City auditors fined D.C. Council member Brandon Todd $5,100 on Wednesday for his campaign’s failure to document more than $100,000 in contributions during his 2015 special election.
The Office of Campaign Finance faulted bad record keeping for the discrepancy in donations that totaled about a quarter of Mr. Todd’s campaign war chest.
“The OCF determined that the violations are the result of irresponsible recordkeeping that impaired the ability of the committee to provide complete and accurate financial records,” the agency said in a statement.
The Washington Post in April first reported that the OCF had launched the investigation shortly after Mr. Todd’s successful bid to fill the Ward 4 council seat vacated by D.C. Mayor Muriel Bowser in 2015.
The Post report that the Todd campaign could not provide documentation for more than $102,000 in contributions. The campaign also did not report $34,139 in contributions and failed to report 19 expenses that totaled about $30,000.
Before becoming a lawmaker, Mr. Todd, a Democrat, served as Miss Bowser’s finance director during her 2014 mayoral bid.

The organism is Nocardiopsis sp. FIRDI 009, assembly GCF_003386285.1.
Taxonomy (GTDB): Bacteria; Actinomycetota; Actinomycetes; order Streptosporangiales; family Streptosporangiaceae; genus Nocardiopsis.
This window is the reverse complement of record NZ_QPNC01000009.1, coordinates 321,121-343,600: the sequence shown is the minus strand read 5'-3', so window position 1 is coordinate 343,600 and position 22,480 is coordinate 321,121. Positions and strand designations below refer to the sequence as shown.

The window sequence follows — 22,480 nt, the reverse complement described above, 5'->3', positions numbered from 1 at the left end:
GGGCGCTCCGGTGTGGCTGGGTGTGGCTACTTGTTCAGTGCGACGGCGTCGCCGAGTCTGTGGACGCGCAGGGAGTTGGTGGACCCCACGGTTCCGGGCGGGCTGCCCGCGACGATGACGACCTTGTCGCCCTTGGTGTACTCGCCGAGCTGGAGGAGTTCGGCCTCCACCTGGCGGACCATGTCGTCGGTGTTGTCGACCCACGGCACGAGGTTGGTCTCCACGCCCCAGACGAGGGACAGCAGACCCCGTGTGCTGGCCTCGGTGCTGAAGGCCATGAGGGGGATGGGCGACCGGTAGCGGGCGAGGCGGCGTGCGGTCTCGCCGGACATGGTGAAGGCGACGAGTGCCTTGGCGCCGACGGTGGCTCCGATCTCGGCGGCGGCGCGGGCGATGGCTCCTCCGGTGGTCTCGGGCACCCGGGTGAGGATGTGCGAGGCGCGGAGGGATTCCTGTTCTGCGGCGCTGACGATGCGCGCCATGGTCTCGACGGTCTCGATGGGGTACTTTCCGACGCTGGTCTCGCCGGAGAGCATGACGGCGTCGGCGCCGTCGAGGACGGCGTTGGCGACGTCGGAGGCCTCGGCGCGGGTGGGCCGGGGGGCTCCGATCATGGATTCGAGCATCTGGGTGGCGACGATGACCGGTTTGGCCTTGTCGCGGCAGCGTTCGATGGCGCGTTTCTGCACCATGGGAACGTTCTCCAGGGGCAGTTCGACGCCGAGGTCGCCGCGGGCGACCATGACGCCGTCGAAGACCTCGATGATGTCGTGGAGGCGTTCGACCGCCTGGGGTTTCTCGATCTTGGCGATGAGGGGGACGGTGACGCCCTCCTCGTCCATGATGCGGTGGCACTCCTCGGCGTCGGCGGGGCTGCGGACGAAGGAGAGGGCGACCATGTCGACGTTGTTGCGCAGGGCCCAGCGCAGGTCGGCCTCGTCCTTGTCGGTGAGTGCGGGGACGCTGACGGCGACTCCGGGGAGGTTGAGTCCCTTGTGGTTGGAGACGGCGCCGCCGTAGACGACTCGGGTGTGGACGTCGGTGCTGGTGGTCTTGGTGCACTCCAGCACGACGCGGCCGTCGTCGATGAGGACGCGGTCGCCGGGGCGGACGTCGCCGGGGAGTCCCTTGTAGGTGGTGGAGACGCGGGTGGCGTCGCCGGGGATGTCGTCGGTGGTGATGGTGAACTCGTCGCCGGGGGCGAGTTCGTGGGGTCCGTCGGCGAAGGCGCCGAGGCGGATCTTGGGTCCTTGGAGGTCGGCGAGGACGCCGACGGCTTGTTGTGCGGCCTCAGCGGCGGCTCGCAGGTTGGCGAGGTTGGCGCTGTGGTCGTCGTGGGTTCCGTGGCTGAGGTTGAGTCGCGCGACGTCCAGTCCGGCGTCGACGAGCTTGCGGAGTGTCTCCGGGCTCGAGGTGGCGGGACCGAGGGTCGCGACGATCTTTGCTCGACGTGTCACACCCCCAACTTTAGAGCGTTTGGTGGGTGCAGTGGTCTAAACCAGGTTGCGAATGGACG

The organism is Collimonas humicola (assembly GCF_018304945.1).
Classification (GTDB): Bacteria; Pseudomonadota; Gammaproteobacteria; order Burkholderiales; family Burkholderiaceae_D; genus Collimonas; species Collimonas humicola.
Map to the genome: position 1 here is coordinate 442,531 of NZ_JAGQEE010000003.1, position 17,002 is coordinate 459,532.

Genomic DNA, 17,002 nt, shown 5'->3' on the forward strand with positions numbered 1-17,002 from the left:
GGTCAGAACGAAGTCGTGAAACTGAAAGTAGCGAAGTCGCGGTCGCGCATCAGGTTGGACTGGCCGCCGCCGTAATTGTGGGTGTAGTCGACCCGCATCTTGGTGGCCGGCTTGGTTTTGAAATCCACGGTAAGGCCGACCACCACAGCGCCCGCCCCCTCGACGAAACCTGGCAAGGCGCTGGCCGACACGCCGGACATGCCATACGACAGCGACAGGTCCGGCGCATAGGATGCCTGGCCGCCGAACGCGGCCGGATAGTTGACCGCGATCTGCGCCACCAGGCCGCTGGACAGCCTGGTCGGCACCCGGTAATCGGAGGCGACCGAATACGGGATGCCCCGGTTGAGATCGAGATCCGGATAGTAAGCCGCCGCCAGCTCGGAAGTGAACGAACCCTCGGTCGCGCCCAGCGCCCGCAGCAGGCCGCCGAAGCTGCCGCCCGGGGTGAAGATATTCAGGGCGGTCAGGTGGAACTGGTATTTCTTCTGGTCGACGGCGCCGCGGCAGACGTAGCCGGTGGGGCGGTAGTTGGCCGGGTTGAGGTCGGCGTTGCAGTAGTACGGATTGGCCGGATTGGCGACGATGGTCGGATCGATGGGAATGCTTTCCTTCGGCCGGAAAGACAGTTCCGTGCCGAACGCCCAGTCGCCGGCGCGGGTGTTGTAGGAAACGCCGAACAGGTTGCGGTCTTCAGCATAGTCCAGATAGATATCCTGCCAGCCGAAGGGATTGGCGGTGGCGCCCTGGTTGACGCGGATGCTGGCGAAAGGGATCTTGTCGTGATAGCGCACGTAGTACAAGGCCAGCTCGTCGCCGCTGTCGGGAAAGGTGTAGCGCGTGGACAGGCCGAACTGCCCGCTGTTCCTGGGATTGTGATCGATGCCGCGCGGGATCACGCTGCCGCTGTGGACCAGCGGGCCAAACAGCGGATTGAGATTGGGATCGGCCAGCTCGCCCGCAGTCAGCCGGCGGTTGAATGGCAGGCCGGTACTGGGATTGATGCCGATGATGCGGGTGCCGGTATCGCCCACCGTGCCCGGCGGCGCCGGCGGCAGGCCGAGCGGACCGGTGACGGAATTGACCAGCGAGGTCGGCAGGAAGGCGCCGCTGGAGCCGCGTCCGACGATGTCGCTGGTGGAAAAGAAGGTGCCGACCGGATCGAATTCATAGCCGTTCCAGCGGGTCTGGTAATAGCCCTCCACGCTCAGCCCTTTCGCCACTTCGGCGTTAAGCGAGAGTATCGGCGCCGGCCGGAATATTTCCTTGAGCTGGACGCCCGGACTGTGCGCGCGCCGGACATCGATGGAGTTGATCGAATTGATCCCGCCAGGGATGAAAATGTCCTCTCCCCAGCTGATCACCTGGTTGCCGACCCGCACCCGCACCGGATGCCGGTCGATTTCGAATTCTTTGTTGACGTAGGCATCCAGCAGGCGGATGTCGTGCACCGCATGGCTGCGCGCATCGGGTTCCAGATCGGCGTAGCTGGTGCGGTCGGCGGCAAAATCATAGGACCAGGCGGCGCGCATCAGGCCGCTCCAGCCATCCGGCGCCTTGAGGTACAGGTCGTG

Ben Soto, who was Mr. Todd’s campaign treasurer, did not respond to request for comment. He has said that the documentation errors were not nefarious.
Mr. Soto also served as campaign treasurer for Miss Bowser’s 2014 mayoral run and as treasurer for the controversial political action committee FreshPAC, which was affiliated with Miss Bowser.
The OCF said it fined the campaign as much as is legally possible for the violations and for how long it took the campaign to respond.
“The fines are based on the maximum allowable per violation and the number of days of delinquency based on when the matter was referred to the Office of the General Counsel,” the agency said.
Public Citizen, a national group that advocates for campaign finance reform, was not pleased with the results of the OCF audit.
“The maximum possible fine for losing track of approximately $100,000 in campaign contributions is $5,100? The District of Columbia needs ethics and campaign finance reform now more than ever,” said Aquene Freechild, co-director of Public Citizen’s Democracy Is For People Campaign.
Ms. Freechild questioned why it took auditors a year-and-a-half to conclude the investigation.